• a retractor blade having a first distal end comprising a blade arm and a proximal end comprising a retaining arm; a clamping assembly which engages the retaining arm having a first end which is slidably retained by said retention arm and a second end which receives and retains a pressure plate assembly; the clamping assembly including means to enable horizontal adjustment to selectively alter the distance between the blade arm and the clamping assembly.

The present invention provides an alternative to the known prior art and the shortcomings identified. The foregoing and other objects and advantages will appear from the description to follow. In the description reference is made to the accompanying representations, which forms a part hereof, and in which is shown by way of illustration specific embodiments in which the invention may be practiced. These embodiments will be described in sufficient detail to enable those skilled in the art to practice the invention, and it is to be understood that other embodiments may be utilized and that structural changes may be made without departing from the scope of the invention. In the accompanying illustrations, like reference characters designate the same or similar parts throughout the several views. The following detailed description is, therefore, not to be taken in a limiting sense, and the scope of the present invention is best defined by the appended claims.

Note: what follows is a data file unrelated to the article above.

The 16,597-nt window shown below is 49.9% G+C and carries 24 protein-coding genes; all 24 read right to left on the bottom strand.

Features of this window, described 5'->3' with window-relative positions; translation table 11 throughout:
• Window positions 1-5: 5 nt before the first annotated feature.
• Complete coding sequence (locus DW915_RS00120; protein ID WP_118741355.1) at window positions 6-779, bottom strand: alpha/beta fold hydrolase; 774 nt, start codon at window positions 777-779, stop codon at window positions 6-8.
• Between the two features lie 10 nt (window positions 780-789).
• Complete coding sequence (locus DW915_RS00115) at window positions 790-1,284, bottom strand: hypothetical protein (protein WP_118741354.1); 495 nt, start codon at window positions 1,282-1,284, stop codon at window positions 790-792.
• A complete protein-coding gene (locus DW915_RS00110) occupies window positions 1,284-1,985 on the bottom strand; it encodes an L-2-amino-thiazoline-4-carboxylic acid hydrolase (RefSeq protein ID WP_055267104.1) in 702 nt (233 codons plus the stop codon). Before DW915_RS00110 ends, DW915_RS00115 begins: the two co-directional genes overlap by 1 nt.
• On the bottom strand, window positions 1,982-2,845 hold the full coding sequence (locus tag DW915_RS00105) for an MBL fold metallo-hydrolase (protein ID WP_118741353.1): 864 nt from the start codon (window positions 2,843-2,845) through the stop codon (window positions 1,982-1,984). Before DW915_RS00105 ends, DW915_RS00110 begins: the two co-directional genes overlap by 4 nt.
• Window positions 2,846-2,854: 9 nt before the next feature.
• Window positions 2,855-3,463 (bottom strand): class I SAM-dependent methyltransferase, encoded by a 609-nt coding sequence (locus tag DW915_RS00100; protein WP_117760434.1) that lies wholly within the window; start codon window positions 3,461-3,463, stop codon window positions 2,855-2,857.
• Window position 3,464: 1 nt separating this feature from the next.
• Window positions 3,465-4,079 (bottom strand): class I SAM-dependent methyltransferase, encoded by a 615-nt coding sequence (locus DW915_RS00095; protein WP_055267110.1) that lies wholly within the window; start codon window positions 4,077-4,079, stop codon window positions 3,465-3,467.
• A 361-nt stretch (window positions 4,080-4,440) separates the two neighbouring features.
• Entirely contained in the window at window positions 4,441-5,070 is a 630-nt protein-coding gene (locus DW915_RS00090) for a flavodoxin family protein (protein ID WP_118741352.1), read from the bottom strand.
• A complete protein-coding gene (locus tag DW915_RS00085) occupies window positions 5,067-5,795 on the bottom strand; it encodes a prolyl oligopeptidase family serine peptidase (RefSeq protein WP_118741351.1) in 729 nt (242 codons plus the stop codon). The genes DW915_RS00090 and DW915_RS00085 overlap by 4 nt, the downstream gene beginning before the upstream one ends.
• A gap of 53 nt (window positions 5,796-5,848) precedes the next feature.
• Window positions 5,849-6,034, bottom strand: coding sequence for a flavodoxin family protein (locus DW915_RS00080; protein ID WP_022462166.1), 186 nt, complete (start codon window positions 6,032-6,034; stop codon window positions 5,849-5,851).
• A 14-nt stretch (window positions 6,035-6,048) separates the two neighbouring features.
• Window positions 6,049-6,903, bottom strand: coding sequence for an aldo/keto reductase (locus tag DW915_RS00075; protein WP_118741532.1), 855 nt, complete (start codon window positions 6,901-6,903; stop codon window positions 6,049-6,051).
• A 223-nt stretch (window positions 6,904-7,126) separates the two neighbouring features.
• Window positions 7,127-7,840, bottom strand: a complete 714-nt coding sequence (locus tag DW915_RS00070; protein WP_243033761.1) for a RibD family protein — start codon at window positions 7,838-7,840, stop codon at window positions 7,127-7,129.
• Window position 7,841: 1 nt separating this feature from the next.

BRIEF DESCRIPTION OF DRAWINGS